Back Pain: A Public Health DilemmaBack pain continues to be a major health problem around the world -- one that costs the health care system a great deal of money. Studies show that there can be minimal pain but huge disability and vice versa: significant pain but low disability. Finding a uniform way to approach the problem of back pain is difficult with such a wide range of experiences. Some patients need help with pain control while others need to improve their functional level.
The authors of this study from Germany attempted to answer two questions: first, what does back pain look like in the adult German population in terms of severity of pain and level of disability? This type of information could help health care systems provide what patients really need by focusing on the biggest problem area (pain vs. function) instead of treating everyone the same with only moderate success.
Second, is there some way to categorize patients with low back pain that could help direct more specific treatment to each subgroup? Along these same lines, the question arises -- should pain and disability be treated as two separate problems or approached as two factors associated with the same problem?
Data was used from a mailed in survey sent to residents of five German urban (city) areas. All participants were between the ages of 18 and 75. Questions were asked about the presence and severity of back pain and loss of function (disability). The first question asked was, Do you have back pain today? From there everyone answered a wide range of questions about pain in the last three months -- worst pain, number of disability days, and the number of days pain interfered with daily tasks, social events, or work.
Other studies have shown that 80 per cent of the adult population in developed countries will experience back pain at some time in their lives. This study showed that at any one given time (during the time the survey was conducted), two-thirds (63.7 per cent) had back pain. About half of those adults reported low intensity back pain. Only seven per cent had high pain intensity/low disability. It's the remaining (almost half) of the group that interests these researchers.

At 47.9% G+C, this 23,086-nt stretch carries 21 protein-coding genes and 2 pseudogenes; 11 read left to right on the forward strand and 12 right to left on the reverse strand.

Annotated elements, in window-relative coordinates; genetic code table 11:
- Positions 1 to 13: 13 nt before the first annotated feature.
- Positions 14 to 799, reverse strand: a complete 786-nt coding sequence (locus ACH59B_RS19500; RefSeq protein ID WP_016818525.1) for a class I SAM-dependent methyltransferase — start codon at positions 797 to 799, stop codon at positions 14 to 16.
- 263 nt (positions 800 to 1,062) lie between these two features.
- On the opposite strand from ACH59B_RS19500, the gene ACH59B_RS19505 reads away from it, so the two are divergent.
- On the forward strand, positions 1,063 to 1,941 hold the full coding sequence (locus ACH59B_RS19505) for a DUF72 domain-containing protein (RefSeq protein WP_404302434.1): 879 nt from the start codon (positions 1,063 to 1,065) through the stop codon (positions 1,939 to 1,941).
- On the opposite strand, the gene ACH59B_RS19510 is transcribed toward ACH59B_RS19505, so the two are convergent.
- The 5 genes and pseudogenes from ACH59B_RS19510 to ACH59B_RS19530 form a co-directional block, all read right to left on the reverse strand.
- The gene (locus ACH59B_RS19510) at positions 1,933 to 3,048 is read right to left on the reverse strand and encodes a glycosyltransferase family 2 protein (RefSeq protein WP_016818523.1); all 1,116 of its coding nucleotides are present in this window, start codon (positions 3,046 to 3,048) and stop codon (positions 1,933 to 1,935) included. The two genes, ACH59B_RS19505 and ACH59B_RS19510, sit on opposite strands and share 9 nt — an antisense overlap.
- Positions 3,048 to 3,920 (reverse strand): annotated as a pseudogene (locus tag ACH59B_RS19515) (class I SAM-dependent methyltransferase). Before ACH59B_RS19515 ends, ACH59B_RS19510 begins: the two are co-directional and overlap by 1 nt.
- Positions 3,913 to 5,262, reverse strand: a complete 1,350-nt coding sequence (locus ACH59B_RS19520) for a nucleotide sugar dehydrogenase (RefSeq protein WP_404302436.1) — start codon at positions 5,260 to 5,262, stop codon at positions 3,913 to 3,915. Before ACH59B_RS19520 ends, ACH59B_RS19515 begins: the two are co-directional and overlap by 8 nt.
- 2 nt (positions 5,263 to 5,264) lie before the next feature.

How do we classify that middle gray area? They don't have one single descriptor to characterize them. By analyzing the data several different ways, the authors were able to see five subgroups. These were labeled:
The authors point out that the five subgroups could change with different patient groups. Their group was from the general (urban) adult German population. Other standards of measure currently being used (e.g., Graded Chronic Pain Status (GCPS) scale) look at groups of chronic pain patients -- their groupings may yield different results. Cut-off points from group to group will likely vary depending on who is being studied.
The take home message from this study for health care providers (especially local health departments) is two-fold: 1) back pain is far more common each day than was known previously and 2) treatment should address both pain intensity and disability. As you can see from this list, as the pain increases, so does the disability. The number of folks with high intensity of pain and low disability is fairly low. This answers the question of whether pain and disability be treated as two separate problems (No) or approached as two factors associated with the same problem (Yes).
Carsten Oliver Schmidt, et al. Graded Back Pain Revisited -- Do Latent Variable Models Change Our Understanding of Severe Back Pain in the General Population? In PAIN. Vol. 149. No. 2010. Pp. 50-56.
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